Suppose you are writing a business contact program (or maybe a service, platform, etc). So, the scope of the program, its reponsibility, the one thing you want it to do well so that you will have people using the program (and maybe hopefully buying it or paying your subscription fee), is to manage business contacts. However, you will probably break down "managing business contacts" into various features, e.g., intuitive adding of a contact, search functionality, ability to send email, track tweets, social network connections, whatever.
Does this mean that your program will do many things? Obviously. Yet, in doing all these, it does that one thing that you set out for it to do. There is no contradiction. It is just a matter of levels of abstraction. At another level, if you are going to program the adding of a contact, you may well break it down into different functions, e.g., to perform input validation before adding the contact.
Likewise, there is no contradiction in the example from post #1: the pay function abstracts away the payment of all employees who need to be paid. The payIfNecessary function abstracts away the payment of a single employee who needs to be paid. If you have the pay function directly perform the payment of a single employee who needs to be paid, then at that level of abstraction (or lack thereof), it does two things: the payment of all employees, and the payment of a single employee. If you abstract the latter away through a function call, then at that level of abstraction, the pay function does one thing: the payment of all employees only, with the payment of a single employee delegated to another function. Hence, someone reading the implementation of the pay function can see that the pay function is correct, on the condition that the function(s) that it calls are correct, without having to go into the details of those functions (unless he/she needs to), due to the abstraction.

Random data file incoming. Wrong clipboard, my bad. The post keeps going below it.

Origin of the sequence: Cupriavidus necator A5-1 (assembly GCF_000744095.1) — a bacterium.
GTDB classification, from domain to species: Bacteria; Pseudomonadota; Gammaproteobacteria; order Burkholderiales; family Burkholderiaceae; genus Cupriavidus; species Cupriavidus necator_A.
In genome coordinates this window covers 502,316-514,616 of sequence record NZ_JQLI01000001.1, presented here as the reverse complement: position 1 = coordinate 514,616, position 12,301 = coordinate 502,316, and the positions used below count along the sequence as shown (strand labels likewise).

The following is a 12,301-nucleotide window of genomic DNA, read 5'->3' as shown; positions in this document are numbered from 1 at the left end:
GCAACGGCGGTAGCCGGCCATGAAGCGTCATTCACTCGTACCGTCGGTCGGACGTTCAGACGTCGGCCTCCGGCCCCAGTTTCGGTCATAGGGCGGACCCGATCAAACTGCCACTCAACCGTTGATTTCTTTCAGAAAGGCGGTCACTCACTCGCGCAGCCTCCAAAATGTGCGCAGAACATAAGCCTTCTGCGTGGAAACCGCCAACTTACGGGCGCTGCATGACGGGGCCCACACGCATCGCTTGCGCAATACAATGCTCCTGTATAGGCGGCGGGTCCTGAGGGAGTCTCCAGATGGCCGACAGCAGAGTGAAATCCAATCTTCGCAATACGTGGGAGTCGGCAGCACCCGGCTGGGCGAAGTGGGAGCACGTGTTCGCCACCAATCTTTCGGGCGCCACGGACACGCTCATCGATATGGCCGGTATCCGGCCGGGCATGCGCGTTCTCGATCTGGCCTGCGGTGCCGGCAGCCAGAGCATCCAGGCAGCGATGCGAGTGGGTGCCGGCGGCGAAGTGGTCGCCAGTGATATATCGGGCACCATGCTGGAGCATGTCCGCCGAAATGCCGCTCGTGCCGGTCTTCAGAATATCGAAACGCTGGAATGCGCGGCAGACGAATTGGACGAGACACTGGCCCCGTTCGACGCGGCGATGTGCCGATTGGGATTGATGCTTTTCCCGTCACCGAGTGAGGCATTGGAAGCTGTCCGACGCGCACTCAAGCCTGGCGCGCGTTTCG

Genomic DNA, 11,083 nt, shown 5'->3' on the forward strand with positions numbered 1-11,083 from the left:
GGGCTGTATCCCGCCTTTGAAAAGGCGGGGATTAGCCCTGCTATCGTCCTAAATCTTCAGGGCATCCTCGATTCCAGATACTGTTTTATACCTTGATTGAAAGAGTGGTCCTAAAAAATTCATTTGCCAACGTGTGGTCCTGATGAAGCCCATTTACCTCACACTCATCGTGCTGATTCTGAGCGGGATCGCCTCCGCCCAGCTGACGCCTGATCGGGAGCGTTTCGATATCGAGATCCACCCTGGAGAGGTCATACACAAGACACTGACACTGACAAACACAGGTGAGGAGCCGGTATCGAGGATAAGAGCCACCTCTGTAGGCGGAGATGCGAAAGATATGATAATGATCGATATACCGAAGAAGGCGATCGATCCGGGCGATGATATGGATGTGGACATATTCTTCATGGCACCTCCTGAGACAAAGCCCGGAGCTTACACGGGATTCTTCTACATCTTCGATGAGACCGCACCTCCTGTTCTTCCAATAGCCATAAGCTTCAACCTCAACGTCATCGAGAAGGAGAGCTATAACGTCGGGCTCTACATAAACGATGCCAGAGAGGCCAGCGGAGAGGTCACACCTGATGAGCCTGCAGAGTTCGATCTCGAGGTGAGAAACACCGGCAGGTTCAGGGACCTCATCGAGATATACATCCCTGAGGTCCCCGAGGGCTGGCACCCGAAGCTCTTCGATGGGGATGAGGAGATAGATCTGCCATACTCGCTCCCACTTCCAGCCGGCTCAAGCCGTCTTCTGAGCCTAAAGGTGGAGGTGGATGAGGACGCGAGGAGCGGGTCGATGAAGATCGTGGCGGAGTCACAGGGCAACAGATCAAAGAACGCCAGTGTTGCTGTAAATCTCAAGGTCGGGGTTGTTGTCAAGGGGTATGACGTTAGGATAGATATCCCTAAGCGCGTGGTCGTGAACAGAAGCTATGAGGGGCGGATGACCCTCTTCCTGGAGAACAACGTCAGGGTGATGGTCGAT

That is elaborated (negatively, in my opinion), by Robert Martin's calculateAndDeliverPay example function. It breaks down the payment of a single employee further by abstracting away the calculation and delivery of payment, but I argue that this is unnecessary and can incur a mental cost for which there is no real benefit, since the abstractions provided by the functions it calls are already sufficient, in my opinion.Originally Posted by megafiddle